Colt Model 1855 Revolving Carbine
Six-Shot Service Rifle / Sniper Rifle
The United States government purchased over 4,400 Colt Model 1855 revolving carbine rifles during the American Civil War.
Authored By: Dan Alex | Last Edited:
The Colt Revolving Rifle of 1855 - aptly named the "Model 1855" - was an attempt to provide the repeating action of a revolver within a shortened rifle form ("carbine"). Carbines were typically shortened-barrel forms of longer rifle counterparts and were suitable for use by mounted troops or second-line infantry (while also being a firearms category still in use today). The Model 1855 brought all of these qualities together in a handy, albeit less-than-perfect, design under the Colt product brand.
The Model 1855 arrived in three distinct caliber forms: .36, the .44 and .56. Additionally, the rifle could be purchased in four barrel lengths: 15-, 18-, 21- and 24-inches. If the selected caliber was the .36 or the .44, a six-shot cylinder was included while chambering for .56, restricted the gun to a five-shot cylinder. Regardless, combining the repeating action of a revolver, the accuracy of a rifle, and an ammunition supply greater than that of any musket of the day, the operator of a Model 1855 held a distinct advantage in a gunfight.
Externally, the Model 1855 was a departure from the rifle-muskets then in use and more of a glimpse into the world of long guns that made up the "Wild West". The carbine sported a rounded barrel set within a metal framework for durability. The cylinder was fluted and set within a closed-frame design. The firing action was of percussion and operated via a hammer fitted along the right side of the gun's body. The trigger was set under the rifle-style hand grip and protected within an elegant oval trigger ring. The wooden stock was curved at the butt to accept the shoulder when firing. In all, the Model 1855 was an elegant design combining metal and wood and offering clean lines typical of Colt products of the day.
The Model 1855 was adopted by the U.S. Army in 1855 but full-scale use would not come until 1857 due to issues with "cook off" of the chambered ammunition. After firing of a cartridge, a great deal of hot gas was generated in and around the ammunition cylinder and this settled in the various parts of the chamber. As gunpowder was, of course, subject to igniting under such heated conditions this residual gas could make its way into the remaining chambered rounds, effectively setting those rounds off in an unintentional manner. The rounds would fire straight out of the cylinder itself, hitting whatever lay before them as if triggered by the hammer/cap arrangement. This action could injure the support arm of the operator or anyone unlucky enough to find themselves near the forward sections of the gun. This defect ultimately earned the carbine a less-than-stellar reputation.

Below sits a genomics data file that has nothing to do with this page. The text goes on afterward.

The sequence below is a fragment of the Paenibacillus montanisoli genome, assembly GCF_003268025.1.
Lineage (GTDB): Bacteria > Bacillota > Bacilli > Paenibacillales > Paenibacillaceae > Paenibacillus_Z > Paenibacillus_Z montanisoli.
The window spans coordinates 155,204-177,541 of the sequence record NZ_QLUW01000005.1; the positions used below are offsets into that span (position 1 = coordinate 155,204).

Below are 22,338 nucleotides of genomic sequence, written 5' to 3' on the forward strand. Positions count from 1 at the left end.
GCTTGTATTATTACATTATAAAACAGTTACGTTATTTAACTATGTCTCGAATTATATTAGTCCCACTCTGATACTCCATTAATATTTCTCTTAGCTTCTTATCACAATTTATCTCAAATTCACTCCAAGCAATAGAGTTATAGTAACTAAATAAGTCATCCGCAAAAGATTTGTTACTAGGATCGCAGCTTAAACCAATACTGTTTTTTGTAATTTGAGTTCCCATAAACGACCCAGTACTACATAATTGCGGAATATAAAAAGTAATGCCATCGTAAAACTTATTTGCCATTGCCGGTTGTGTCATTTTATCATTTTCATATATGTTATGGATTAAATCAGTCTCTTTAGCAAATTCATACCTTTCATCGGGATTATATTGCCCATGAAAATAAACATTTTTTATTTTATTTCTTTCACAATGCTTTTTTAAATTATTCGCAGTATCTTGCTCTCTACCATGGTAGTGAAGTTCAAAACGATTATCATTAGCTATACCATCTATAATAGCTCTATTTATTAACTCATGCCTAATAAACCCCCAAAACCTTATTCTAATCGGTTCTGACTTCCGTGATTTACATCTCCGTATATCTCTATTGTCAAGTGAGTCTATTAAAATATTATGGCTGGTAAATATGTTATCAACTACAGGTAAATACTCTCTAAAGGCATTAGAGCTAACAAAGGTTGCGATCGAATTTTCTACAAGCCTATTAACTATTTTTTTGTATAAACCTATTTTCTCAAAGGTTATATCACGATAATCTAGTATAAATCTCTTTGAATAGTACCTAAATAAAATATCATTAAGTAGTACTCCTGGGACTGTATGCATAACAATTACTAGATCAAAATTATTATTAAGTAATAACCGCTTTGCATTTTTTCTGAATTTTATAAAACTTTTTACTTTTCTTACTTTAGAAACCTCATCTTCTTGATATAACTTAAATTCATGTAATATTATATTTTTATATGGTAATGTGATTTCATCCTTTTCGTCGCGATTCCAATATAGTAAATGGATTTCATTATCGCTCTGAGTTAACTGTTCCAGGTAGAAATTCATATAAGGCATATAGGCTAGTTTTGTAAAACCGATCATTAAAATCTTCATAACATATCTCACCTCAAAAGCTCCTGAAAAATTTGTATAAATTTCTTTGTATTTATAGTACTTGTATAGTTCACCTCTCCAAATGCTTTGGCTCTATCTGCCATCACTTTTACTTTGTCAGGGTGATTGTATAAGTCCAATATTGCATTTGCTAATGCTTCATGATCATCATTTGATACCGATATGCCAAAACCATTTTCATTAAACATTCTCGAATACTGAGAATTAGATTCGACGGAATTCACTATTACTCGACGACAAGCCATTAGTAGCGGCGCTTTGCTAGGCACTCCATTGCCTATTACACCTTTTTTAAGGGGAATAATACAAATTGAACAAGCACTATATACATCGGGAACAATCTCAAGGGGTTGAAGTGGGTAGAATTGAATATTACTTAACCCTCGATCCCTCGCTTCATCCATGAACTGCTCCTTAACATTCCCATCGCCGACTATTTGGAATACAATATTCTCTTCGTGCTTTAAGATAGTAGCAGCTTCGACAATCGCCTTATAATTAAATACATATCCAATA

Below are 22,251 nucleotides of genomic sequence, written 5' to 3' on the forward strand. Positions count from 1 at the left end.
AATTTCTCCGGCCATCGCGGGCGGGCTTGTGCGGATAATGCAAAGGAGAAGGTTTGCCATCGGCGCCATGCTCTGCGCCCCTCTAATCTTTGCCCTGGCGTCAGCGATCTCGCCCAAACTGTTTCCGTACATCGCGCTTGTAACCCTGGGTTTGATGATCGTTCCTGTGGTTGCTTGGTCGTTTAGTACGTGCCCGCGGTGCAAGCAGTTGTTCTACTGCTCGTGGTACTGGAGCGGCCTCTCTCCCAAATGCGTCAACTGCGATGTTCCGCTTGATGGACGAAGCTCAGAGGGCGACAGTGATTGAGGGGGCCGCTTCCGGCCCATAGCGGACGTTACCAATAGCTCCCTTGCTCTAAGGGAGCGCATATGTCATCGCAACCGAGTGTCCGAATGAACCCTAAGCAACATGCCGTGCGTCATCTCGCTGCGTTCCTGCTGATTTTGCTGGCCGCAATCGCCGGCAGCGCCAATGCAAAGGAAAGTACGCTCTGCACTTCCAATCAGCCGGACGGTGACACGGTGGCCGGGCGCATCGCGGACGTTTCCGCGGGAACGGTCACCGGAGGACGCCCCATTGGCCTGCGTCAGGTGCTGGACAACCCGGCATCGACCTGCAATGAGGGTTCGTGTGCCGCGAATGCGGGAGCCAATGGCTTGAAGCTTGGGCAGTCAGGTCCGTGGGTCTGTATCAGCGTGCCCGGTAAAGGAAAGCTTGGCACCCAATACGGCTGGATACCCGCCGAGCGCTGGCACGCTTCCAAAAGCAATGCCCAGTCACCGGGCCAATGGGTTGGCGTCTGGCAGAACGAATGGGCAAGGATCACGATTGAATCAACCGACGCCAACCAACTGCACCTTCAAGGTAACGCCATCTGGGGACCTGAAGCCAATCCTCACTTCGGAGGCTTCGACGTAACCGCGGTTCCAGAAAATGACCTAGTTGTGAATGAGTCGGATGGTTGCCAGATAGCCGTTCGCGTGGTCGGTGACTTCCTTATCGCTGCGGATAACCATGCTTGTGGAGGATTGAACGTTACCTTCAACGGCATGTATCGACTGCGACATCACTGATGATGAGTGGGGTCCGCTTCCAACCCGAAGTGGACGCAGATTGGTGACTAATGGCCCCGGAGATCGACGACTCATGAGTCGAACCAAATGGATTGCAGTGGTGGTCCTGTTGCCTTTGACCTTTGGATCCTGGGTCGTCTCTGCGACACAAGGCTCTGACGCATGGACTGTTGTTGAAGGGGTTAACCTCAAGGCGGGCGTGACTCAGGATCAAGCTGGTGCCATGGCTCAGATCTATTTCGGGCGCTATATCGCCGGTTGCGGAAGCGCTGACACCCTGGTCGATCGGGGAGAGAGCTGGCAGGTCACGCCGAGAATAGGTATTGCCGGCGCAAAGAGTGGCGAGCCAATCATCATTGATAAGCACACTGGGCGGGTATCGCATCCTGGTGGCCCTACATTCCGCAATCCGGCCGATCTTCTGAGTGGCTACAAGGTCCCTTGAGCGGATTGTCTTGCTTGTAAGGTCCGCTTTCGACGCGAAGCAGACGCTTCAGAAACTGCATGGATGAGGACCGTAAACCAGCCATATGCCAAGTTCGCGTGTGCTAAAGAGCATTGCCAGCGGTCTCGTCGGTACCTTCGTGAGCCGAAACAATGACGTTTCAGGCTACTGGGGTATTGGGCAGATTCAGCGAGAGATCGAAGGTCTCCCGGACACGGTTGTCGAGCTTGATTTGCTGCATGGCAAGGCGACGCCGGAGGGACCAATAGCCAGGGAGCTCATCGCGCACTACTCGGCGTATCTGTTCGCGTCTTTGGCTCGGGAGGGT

The cook-off issue was so apparent that special instruction was given to shooters. This included using the weapon with only a single round chambered, defeating the purpose of five or six ready-to-fire chambered rounds. Another suggestion involved the operator holding the weapon with his supporting hand close to the trigger group and out of the reach and path of any misfiring rounds. It would seem that the Model 1855 could be as dangerous to its user as it was to a given target.
Regardless, the weapon's use persisted and sources state some 4,435 to 4,712 rifles were purchased by the American government for use during the Civil War. The capacious ammunition supply no doubt added much needed repeat firepower for Federal forces and proved quite deadly in skilled hands - the weapon certainly earned the respect of Confederate soldiers despite the weapons limited production. Well known actions involving the Model 1855 included the Battle of Chickamauga fought from September 19th until September 20th, 1863. Versions fitted with over-receiver scopes could be used in the sharpshooter role with deadly effectiveness.
The success on the field did not directly relate to success in the general market for Colt. The revolving rifle's safety was reevaluated by U.S. authorities to which a group decided against keeping the weapon in the Army inventory or adding to the existing stocks. The rifle was therefore dropped from service and many examples were sold off at what were then bargain prices. Such ended the legacy of the Colt Model 1855 "Revolving Rifle". Its 4,400-plus production total, and its use in the Civil War do make this carbine a very rare and special firearm to obtain today.